The Mirror

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E. Goode, 1822 - 61 pages
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Page 46 - Twas my distress that brought thee low, My Mary! Thy needles, once a shining store, For my sake restless heretofore, Now rust, disused, and shine no more, My Mary!
Page 36 - Why do those cliffs of shadowy tint appear More sweet than all the landscape smiling near ?— 'Tis distance lends enchantment to the view, And robes the mountain in its azure hue.
Page 36 - Through woods and meads, in shade and sun Sometimes swift, sometimes slow, Wave succeeding wave, they go A various journey to the deep, Like human life, to endless sleep ! Thus is Nature's vesture wrought; To instruct our wandering thought; Thus she dresses green and gay, To disperse our cares away.
Page 53 - I shall not presume to say that Pope is as high a poet as Shakspeare and Milton, though his enemy, Warton, places him immediately under them. I would no more say this than I would assert in the mosque (once Saint Sophia's), that Socrates was a greater man than Mahomet. But if I say that he is very near them, it is no more than has been asserted of Burns, who is supposed " To rival all but Shakspeare's name below.
Page 42 - It is the fashion of the day to lay great stress upon what they call "imagination" and "invention", the two commonest of qualities: an Irish peasant with a little whisky in his head will imagine and invent more than would furnish forth a modern poem.
Page 28 - Rialto which arches it, the churches which tower over it, the palaces which line, and the gondolas which glide over, the waters, that render this city more poetical than Rome itself? Mr. Bowles will say, perhaps, that the Rialto is but marble, the palaces and churches only stone, and the gondolas a
Page 41 - rose to truth.' In my mind the highest of all poetry is ethical poetry, as the highest of all earthly objects must be moral truth. Religion does not make a part of my subject ; it is something beyond human powers, and has failed in all human hands except Milton's and Dante's, and even Dante's powers are involved in his delineation of human passions, though in supernatural circumstances. What made Socrates the greatest of men? His moral truth — his ethics. What proved Jesus Christ the Son of God...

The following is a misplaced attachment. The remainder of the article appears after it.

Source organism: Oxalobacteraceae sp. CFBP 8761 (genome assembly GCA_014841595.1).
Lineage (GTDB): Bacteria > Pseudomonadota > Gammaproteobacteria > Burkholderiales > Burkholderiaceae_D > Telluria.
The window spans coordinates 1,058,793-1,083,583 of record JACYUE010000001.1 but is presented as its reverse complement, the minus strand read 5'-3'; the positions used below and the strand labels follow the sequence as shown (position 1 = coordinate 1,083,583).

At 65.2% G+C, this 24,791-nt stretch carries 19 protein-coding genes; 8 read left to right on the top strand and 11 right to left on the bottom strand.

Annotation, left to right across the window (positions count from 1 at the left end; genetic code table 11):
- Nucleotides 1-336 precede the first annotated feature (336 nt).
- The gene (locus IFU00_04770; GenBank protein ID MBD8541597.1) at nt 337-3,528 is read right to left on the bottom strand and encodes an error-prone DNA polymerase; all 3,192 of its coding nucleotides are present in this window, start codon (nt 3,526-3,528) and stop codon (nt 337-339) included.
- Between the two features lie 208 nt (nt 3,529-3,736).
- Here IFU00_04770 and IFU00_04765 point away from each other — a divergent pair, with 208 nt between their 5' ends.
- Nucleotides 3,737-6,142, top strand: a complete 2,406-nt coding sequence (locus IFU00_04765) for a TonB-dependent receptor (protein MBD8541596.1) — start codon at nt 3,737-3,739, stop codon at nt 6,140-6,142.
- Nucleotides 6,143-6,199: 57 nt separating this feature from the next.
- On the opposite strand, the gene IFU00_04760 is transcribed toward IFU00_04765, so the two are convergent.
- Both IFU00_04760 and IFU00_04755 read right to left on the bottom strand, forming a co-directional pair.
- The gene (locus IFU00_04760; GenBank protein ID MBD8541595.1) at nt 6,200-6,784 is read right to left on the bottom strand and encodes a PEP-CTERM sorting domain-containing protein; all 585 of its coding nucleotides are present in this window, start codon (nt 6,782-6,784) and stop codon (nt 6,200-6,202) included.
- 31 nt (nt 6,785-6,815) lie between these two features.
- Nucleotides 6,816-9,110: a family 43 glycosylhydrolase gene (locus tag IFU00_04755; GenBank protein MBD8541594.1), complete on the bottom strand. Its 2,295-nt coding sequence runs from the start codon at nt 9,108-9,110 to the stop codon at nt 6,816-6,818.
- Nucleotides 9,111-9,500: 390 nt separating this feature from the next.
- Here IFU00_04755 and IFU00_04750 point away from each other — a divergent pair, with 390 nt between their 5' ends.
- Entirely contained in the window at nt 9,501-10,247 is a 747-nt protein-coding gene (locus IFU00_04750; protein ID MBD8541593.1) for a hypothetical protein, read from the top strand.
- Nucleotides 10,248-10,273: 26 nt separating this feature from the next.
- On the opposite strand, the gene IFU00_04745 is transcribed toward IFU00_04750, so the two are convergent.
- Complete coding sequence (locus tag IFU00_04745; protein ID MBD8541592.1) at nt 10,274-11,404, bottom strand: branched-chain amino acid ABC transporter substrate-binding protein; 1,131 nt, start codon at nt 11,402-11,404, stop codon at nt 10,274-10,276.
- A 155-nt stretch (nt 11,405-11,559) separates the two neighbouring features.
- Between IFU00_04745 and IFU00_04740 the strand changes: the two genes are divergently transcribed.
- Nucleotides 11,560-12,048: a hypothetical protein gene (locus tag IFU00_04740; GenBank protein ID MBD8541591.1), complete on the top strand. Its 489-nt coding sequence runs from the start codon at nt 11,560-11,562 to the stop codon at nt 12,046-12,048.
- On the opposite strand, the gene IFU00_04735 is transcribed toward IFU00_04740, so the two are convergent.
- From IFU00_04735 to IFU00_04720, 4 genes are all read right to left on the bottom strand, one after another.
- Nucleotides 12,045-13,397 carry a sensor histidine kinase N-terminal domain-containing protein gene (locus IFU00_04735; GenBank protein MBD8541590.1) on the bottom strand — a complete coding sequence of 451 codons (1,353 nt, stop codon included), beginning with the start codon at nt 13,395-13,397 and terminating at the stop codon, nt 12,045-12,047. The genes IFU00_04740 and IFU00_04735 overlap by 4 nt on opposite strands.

Page 47 - Is there any thing hi nature like this marble, excepting the Venus ? Can there be more poetry gathered into existence than in that wonderful creation of perfect beauty ? But the poetry of this bust is in no respect derived from nature, nor from any association of moral exaltedness; for what is there in common with moral nature and the male minion of Adrian? The very execution is not natural, but super-natural, or rather superartificial, for nature has never done so much. Away, then, with this cant...
Page 32 - ... as serve not only to heighten its beauties, but to shadow its deformities. The poetry of nature alone, exactly as she appears, is not sufficient to bear him out. The very sky of his painting is not the portrait of the sky of nature ; it is a composition of different skies, observed at different times, and not the whole copied from any particular day. And why ? Because nature is not lavish of her ' beauties ; they are widely scattered, and occasionally displayed, to be selected with care, and...
Page 23 - Turkish craft, which were obliged to "cut and run" before the wind, from their unsafe anchorage, some for Tenedos, some for other isles, some for the main, and some it might be for eternity. The sight of these little scudding vessels, darting over the foam in the twilight, now appearing and now disappearing between the waves in the cloud of night, with their peculiarly white sails, (the Levant sails not being of "coarse canvass...

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